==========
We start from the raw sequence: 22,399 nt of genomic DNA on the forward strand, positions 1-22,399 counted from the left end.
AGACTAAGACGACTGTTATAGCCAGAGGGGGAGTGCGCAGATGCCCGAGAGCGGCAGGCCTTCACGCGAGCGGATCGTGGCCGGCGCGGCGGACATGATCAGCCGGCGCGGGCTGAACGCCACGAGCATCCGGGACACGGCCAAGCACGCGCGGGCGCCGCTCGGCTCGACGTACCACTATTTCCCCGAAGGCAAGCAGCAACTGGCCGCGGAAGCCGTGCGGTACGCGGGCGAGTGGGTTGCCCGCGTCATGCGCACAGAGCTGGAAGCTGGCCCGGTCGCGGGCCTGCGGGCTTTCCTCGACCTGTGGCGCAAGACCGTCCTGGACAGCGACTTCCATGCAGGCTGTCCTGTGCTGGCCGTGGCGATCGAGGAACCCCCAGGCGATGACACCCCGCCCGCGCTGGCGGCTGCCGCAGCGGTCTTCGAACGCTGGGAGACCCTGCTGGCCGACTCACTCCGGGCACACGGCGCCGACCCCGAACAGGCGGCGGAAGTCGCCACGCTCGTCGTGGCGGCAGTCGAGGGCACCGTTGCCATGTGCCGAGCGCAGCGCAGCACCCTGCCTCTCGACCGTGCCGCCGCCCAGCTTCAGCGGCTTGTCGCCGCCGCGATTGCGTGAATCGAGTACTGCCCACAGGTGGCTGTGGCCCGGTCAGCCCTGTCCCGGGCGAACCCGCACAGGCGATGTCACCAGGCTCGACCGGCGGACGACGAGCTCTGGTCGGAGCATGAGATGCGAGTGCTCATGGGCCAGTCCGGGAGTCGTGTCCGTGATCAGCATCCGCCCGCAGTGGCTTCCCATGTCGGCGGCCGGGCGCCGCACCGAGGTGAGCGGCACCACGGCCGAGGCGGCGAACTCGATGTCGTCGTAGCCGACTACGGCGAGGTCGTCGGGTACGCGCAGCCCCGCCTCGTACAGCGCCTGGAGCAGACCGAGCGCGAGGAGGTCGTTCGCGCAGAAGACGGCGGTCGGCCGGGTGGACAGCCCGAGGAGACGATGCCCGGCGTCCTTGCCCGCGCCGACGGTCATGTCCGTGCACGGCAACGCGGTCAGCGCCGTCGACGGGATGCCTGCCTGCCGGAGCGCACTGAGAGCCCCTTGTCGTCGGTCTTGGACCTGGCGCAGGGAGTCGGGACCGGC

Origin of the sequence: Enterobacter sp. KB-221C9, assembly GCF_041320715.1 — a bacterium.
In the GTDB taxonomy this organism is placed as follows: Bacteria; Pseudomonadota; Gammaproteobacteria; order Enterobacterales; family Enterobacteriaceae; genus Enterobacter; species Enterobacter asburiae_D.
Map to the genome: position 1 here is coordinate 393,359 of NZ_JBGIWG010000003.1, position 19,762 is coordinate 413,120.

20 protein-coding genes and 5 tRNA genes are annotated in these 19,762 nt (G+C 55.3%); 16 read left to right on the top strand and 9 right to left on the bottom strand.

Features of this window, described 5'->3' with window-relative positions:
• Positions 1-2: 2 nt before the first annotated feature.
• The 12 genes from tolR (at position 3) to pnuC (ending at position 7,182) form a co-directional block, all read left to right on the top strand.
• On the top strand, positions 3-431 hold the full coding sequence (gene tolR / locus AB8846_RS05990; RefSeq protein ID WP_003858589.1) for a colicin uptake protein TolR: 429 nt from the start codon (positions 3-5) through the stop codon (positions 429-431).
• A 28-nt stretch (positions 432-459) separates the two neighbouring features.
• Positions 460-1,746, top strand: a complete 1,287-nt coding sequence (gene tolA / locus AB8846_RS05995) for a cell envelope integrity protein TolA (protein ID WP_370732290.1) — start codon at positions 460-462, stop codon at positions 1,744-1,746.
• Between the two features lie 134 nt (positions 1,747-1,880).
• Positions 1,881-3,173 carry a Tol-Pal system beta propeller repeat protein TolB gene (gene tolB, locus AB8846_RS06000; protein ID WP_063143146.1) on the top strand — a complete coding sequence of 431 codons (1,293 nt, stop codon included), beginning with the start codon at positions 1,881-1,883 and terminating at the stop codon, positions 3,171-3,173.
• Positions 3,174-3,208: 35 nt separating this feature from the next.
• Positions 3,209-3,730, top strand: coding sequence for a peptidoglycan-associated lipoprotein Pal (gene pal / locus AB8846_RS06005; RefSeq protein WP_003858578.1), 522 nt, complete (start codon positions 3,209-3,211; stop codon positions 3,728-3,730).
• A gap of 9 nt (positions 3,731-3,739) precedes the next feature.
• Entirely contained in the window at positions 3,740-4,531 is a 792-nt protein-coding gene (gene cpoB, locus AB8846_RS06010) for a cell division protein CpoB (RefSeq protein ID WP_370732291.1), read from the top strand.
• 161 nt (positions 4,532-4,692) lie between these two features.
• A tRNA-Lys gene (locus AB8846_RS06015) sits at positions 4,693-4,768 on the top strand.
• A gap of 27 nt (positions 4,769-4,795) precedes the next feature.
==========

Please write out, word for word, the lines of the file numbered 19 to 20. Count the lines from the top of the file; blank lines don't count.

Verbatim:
• 161 nt (positions 4,532-4,692) lie between these two features.
• A tRNA-Lys gene (locus AB8846_RS06015) sits at positions 4,693-4,768 on the top strand.